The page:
I don't really know what to say about Wayward, Volume 1: String Theory. It's certainly very attractive to look at -- Cummings' illustrations are vibrant and rich with detail -- but the story itself is just kind-of mediocre. It's the first volume, though, so there's hope it will improve over the next three (or more) volumes. And the end was surprising.

Despite my mixed feelings, I have added the second volume tp my library hold list and am actually looking forward to reading it. I know, I know ... I am so wiffle-waffle.

Wayward, Volume 1: String Theory written by Jim Zub w/ illus by Steven Cummings et al. (Image Comics, 2015)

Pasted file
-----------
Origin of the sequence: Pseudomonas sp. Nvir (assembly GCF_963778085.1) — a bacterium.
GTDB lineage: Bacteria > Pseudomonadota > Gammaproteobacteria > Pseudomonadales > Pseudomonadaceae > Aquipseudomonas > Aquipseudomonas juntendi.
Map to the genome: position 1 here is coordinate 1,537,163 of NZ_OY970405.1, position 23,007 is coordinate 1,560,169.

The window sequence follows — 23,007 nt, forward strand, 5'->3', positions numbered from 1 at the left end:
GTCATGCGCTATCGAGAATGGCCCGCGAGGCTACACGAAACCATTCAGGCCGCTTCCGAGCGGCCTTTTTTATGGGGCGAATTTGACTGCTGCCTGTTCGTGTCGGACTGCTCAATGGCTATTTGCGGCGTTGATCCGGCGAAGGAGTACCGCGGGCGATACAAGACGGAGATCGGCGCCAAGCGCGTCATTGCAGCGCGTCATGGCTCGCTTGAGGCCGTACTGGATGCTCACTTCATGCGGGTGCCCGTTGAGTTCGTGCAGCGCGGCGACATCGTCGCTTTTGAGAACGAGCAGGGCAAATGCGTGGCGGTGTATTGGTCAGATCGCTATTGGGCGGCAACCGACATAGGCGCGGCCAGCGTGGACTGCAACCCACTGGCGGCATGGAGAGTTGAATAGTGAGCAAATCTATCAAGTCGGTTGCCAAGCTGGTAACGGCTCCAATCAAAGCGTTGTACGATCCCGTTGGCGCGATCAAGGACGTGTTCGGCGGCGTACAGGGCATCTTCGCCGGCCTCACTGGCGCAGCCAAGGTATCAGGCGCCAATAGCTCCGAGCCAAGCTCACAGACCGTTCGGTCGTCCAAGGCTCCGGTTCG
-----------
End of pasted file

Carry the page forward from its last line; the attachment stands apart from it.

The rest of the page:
Lady Mechanika, Volume 1: The Mystery of the Mechanical Corpse

Alt-Victorian steampunk with an intimidating  and uncompromising female "cyborg" protagonist. What more could I want? Aside from fewer boob cutouts? Fewer trying-too-hard-to-sound-Victorian long-winded exposition dumps that had me skimming ahead? It's unfortunate, because the illustrations are gorgeous -- the detail and coloring of each panel is just WOW -- and the premise is quite compelling.

Lady Mechanika doesn't remember who created her or where she came from, just that she woke up in a basement surrounded by dead bodies. She now spends her time searching out other mechanical entities who might be able to provide information about her past while also rescuing mechanicals being hunted by various anti-tech (destroy) and pro-tech (dismember and study) human organizations and, generally, trying to be a Good Person.